This post was inspired by a newsletter that I sent out soon after Mother's Day earlier this year. I talked about the fact that for many of us, it can be extremely difficult to cope with a specific day in the calendar if it reminds us of someone that is no longer with us. It could be Mother or Father's day, a birthday, anniversary, Christmas or anything else that acts as a trigger for you.
I received some lovely replies to that newsletter which i really enjoyed reading. It made me think that it touched a chord with many of you, so I thought I would rework it as a blog post. I decided to focus on using gratitude to help get through a difficult time, which I hope you enjoy reading.
When my parents died it was a very sad and difficult time, but of course you can't make the assumption that losing a parent, or anyone, is always a sad thing. There could be any number of reasons why it's not. What is certain, is that whatever the situation, there will always be emotions involved. I feel that using gratitudes can be helpful to cope with any emotions, but also a helpful way to approach life generally. It's not just about facing times of difficulty, so I hope everyone will be able to take something away from this post.
The science behind gratitudes
Research has shown that being grateful has a positive impact on the central nervous system and can actually affect the molecular structure of the brain. The result is that we are happier, healthier, less stressed and we're also likely to sleep better. What's not to like? If you're interested in understanding a bit more, read this article by The Power of Ideas on the power of gratitude for more details.
My own story
My dad died almost two years after my mum. My parents had me late in life (I was an unexpected blessing according to my dad!), so they weren't young when they died, but that doesn't really make the grieving process any easier.
Using gratitude every day
For the last few years I'd been trying to use gratitudes to help get me through difficult times like Mother's Day without realising that they were a 'thing'! Now I know a bit more about it, I have worked gratitudes in to my daily life with more purpose.
I use the Best Self Journal most days to keep myself organised, and one of the nicest parts about using it is the space to write three things you are grateful for morning and evening. I now find that even on days when I haven't used the journal, I am much more likely to take a step back from whatever I'm doing, long enough to think about what I am thankful for. It has definitely put me in a more positive frame of mind, and more importantly I think, it's helped me become a more thoughtful person.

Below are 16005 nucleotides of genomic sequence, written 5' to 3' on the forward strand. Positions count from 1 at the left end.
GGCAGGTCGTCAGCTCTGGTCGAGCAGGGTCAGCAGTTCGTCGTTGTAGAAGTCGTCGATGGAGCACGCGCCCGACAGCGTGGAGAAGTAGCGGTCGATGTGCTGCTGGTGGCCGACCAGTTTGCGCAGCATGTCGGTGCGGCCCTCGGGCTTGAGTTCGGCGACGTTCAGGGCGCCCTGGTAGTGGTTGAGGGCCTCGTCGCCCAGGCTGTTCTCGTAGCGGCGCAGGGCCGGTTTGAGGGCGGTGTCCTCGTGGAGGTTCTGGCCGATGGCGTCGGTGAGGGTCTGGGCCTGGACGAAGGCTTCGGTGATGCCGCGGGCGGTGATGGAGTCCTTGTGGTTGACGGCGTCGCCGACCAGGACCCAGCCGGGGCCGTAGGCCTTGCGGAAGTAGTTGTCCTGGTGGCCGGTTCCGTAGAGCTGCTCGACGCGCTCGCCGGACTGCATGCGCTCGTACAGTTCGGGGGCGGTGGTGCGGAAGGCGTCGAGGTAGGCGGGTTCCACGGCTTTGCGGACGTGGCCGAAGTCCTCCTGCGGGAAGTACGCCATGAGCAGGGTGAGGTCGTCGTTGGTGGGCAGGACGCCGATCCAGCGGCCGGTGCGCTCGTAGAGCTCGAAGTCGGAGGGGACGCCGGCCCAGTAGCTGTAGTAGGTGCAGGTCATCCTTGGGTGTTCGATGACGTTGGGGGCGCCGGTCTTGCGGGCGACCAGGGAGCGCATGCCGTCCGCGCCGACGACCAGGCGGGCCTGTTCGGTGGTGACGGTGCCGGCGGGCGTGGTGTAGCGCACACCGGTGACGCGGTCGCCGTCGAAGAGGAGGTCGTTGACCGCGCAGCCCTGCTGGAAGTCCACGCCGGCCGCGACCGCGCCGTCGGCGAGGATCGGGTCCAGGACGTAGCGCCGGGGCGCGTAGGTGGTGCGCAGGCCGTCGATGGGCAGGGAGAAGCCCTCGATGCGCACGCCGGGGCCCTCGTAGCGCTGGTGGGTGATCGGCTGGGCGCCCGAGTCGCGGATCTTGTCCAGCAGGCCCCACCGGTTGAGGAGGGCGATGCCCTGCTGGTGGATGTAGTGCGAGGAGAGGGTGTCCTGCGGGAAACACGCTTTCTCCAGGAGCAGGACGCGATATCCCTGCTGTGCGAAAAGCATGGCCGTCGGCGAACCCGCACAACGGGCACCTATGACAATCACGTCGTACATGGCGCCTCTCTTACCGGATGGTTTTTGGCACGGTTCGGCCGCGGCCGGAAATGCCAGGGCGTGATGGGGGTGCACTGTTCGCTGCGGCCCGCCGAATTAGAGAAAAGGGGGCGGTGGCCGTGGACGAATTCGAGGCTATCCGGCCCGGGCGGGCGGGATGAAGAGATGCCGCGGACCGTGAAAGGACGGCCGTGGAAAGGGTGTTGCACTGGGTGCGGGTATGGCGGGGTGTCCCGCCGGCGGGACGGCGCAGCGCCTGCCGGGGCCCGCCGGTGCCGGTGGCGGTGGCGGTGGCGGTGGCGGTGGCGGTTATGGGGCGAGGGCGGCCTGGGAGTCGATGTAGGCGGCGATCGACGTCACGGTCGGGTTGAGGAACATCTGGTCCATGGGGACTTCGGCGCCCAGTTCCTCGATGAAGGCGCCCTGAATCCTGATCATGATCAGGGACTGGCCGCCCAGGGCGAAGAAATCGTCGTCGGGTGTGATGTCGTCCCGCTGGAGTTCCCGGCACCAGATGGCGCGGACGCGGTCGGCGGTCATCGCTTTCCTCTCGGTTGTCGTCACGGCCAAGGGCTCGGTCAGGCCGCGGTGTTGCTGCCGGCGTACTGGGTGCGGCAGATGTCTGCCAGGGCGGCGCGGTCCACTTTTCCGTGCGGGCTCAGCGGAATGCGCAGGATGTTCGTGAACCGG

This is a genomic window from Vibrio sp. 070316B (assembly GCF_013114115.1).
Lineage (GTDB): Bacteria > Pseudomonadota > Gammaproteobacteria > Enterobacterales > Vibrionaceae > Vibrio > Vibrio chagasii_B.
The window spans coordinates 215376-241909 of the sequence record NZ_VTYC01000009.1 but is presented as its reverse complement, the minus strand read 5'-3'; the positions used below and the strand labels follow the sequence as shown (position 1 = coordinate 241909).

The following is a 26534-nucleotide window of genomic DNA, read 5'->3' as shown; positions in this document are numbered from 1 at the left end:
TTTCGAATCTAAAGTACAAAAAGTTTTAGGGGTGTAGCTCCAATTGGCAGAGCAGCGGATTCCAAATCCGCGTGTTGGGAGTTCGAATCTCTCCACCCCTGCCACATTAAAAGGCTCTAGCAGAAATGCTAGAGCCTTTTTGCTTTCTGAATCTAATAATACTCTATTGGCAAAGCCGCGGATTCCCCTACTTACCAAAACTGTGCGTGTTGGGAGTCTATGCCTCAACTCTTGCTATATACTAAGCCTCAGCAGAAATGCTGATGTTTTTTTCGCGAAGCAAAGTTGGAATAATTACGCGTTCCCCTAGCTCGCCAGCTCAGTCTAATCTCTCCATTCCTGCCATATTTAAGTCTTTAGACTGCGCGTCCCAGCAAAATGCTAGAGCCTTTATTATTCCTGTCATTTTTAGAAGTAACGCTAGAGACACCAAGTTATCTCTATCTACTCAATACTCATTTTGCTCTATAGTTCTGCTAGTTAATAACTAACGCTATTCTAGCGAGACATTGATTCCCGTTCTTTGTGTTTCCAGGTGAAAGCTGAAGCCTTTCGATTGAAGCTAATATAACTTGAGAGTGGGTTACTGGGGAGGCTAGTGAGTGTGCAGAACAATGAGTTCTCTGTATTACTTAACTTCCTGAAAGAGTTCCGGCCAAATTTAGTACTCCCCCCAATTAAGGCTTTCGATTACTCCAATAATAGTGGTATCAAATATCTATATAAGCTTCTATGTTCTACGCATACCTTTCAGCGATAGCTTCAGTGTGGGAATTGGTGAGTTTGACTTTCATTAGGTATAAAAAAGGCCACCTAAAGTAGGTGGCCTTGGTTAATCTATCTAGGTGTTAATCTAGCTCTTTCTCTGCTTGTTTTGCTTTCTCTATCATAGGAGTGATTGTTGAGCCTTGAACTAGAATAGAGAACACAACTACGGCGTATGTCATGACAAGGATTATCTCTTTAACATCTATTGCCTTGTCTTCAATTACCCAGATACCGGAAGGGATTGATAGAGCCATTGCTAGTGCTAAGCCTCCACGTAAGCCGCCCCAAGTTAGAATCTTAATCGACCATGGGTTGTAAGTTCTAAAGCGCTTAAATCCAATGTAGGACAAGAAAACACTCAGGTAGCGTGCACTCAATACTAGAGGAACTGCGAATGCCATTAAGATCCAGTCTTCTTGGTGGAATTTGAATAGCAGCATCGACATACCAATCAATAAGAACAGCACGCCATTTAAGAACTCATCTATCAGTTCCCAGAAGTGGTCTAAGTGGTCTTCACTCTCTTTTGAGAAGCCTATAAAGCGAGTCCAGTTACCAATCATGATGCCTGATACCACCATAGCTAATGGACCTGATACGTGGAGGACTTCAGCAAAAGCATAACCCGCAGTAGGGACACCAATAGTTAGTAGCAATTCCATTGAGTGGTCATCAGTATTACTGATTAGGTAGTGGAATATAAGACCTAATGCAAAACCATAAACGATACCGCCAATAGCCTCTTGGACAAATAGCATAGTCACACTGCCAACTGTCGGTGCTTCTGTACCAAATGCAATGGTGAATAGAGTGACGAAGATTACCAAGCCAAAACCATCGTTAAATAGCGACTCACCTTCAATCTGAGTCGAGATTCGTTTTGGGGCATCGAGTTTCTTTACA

What I'm grateful for
At times like Mother's Day it may well get a bit more deep and meaningful. As I mentioned in my newsletter, I will sometimes find old photos to help me remember my mum and dad and be grateful for them. These are a couple of my favourites.
The first one is in 1969 I think. My parents both worked in what was then Rhodesia (my mum was a nurse out there and my dad helped to run a school for local children on a Methodist mission). They met, married and my big brother and sister - the twins - were born out there. This is them all coming home to Britain for good on the ship SA Oranje. I don't know why, but I've always loved this picture, even though I wouldn't be around for another 5 years!
Some easy ways to incorporate gratitude into your life
- Each night before you go to sleep, spend a few minutes looking back over your day. Think about the things that went well or made you happy or anything in particular that you feel grateful for. Some days it will be deep and meaningful, other days it won't! It doesn't matter. It's a really nice way to end the day and according to research, will help you sleep better too.
- Write it down. Basically do number 1, but write your gratitudes down. Get yourself a note book to keep by your bed, and write down a few things you were grateful for during the day - 3 is a good number, but it can be more or less. Better still, do the same in the morning too. It will help you get off to a positive start. If you ever feel like you're having a difficult time, it can be really helpful to read back over your note book.
- Start a Gratitude Journal. It's a bit like number 2, but you will probably spend a bit more time doing it. If you want to use gratitude as a way to get you through something particularly difficult, then you might find more benefit doing an in depth gratitude journal, as opposed to just a quick list. You might like to read this article for some tips on starting a gratitude journal and how it helped the author.
Interested in finding out more?
You might also be interested in reading my posts on anxiety and tips on de-stressing and slowing down.